Is "Low-T" All in Your Head?

Posted May 26, 2017

Surprise, surprise: New research suggests that chronic, overwhelming stress can lower your testosterone levels and crush your sex life.

But you’ll have to pardon my sarcasm. Because while this finding is anything but surprising, it is important — to you and every other man out there. Not just because it shines a light on one of the leading causes of “low T.” (A modern men’s health buzz term with questionable origins, to say the least. But that’s a conversation for another day.)

This latest research also points out a shockingly simple way to mitigate some of the destructive toll that chronic stress takes on your manhood. And it’s a strategy that all guys can get excited about.

So let me share the details...

The goal of this recent study was to examine the effect of chronic stress on the bodies and sexual behavior of rats. (Not humans, I know — but as a model for a human biological phenomena, rodents are a reliable choice, which is why scientists use them.)

Anyway, these researchers stressed one group of rats with regular, forced swimming. And lo, the rats that were chronically stressed in this way ejaculated less frequently and took longer to ejaculate than control rats. After 20 days of chronic stress, their testosterone levels had also significantly decreased.1

On the other hand...

Regular copulation reduced some of these stress-related physical changes, such that the stressed rats resembled control rats in certain areas. For example, the testicles of stressed rats that were not allowed to copulate shrunk slightly over the course of the trial. Regular sex also demonstrated a protective effect on the stressed rats’ prostates and body weights, as well as their adrenal and seminal glands.

(Unfortunately, copulation didn’t ameliorate the drop in testosterone. Though previous research on humans shows that salivary testosterone levels do rise, at least temporarily, in the hours following a roll in the hay.2)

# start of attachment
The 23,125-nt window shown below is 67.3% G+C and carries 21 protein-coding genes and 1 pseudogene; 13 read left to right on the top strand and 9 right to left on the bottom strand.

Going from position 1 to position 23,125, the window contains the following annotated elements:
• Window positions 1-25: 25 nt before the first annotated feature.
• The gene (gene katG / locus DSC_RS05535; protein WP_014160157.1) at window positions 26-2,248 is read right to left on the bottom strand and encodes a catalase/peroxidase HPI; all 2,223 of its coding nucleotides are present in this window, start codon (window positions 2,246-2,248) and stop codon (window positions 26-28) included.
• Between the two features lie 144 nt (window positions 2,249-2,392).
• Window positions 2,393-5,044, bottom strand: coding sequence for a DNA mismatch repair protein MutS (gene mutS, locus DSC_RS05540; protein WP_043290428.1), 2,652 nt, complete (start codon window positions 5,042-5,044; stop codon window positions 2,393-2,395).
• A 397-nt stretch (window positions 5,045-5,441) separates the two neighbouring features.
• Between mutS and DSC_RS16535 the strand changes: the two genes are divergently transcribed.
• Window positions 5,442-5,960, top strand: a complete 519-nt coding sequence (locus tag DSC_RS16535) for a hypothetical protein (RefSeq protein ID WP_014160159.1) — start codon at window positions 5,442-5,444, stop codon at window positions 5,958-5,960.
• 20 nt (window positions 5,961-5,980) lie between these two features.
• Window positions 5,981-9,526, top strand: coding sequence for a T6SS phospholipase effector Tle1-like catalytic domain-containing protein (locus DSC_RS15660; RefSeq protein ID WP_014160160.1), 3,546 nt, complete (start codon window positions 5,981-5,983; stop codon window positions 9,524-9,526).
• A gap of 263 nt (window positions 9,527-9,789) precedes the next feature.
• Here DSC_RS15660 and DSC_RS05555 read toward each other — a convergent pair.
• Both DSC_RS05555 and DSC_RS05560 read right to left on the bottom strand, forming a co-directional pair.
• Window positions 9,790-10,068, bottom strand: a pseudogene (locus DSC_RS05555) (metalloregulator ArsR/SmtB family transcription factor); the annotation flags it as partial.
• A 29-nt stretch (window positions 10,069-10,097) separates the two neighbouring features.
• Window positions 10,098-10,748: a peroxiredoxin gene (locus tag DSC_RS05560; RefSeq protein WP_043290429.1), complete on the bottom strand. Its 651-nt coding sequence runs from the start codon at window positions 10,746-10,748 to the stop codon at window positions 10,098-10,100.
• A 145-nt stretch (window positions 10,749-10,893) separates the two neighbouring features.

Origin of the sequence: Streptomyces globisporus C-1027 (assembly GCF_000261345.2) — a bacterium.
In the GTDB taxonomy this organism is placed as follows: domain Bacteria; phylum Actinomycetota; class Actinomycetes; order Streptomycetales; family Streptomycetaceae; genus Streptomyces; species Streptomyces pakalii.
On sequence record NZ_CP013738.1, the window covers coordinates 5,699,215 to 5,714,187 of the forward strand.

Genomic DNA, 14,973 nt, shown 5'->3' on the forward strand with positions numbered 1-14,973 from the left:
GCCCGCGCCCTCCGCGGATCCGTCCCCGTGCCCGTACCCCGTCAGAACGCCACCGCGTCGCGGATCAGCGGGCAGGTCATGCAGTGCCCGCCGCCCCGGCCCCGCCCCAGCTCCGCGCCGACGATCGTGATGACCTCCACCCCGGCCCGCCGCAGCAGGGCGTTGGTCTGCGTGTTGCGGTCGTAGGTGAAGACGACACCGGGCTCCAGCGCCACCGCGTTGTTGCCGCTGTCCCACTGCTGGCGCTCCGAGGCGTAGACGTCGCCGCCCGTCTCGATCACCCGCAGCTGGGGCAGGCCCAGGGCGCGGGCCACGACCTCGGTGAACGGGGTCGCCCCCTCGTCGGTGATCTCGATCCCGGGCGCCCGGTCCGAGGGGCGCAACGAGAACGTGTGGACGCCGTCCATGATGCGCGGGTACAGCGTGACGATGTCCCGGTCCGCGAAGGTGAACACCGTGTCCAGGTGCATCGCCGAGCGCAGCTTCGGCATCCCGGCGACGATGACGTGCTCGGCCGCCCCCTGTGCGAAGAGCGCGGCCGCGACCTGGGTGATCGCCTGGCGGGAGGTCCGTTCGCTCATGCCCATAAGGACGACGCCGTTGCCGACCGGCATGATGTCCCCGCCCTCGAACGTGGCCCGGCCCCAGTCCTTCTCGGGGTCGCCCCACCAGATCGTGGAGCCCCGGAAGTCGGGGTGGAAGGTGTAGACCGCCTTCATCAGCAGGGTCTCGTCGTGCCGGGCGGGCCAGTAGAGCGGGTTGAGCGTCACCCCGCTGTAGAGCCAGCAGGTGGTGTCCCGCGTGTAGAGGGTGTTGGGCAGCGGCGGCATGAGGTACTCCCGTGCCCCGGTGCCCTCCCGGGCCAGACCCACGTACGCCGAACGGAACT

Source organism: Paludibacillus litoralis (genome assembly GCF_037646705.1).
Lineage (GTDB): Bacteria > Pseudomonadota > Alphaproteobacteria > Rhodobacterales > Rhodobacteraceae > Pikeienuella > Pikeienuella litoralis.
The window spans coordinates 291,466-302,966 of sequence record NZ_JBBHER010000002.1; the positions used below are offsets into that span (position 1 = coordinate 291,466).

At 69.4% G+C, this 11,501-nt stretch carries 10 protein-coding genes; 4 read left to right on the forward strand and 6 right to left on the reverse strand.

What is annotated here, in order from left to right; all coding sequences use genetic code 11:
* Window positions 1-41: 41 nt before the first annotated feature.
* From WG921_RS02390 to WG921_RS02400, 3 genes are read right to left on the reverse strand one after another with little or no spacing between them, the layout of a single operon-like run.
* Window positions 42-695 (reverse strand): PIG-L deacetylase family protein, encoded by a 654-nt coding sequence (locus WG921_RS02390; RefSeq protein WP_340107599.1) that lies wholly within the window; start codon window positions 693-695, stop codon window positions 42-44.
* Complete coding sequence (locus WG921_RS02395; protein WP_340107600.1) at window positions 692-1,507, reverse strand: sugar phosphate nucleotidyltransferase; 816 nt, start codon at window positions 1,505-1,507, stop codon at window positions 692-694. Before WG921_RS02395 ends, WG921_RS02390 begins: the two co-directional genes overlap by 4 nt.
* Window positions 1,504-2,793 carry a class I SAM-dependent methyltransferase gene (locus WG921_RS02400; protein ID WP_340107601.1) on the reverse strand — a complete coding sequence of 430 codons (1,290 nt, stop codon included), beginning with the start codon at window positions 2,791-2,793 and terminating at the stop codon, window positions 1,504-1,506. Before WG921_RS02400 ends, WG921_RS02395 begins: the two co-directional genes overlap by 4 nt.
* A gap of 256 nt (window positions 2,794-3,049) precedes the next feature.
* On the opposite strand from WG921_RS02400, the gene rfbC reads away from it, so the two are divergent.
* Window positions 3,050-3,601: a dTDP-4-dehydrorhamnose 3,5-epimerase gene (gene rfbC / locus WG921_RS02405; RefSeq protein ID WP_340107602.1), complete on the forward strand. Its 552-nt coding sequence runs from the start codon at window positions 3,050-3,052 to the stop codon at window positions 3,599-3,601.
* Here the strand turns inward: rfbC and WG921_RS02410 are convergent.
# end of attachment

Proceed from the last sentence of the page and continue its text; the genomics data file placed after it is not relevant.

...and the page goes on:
So what does this mean for you?

Like I said, animal studies like this are excellent gateways to human research, and they can help us predict what might happen in human beings under similar conditions. The behavior of these rats confirms what every guy already “knows” about stress: It can crush your testosterone levels and tank your sexual health.

How you choose to use this information is completely up to you. But as a practicing ND, I can tell you that most men’s health issues have complex origins that cannot be solved with a simple prescription. “Low T” is one of these issues — despite what the companies who trade in testosterone replacement will tell you.

At the very least, these rats serve as a stark reminder of that fact. Which is why, when I’m designing a lifestyle plan for a patient, I always account for the whole man. Not just physical factors such as diet, body composition, and activity patterns — but also the physical and psychological stress caused by his work, his general outlook, and his family life.

The bottom line: If your virility is on the ebb, little blue pills and pricey injections shouldn’t be the first place you look for answers. Instead, you need to take a good, hard look at your lifestyle. And before you do anything else, you need to cut your chronic stress.

As this research showed, regular sex is a great way to do that. But it’s not a solution for low testosterone levels by itself. So here are five key strategies you also need to be working into your daily routine...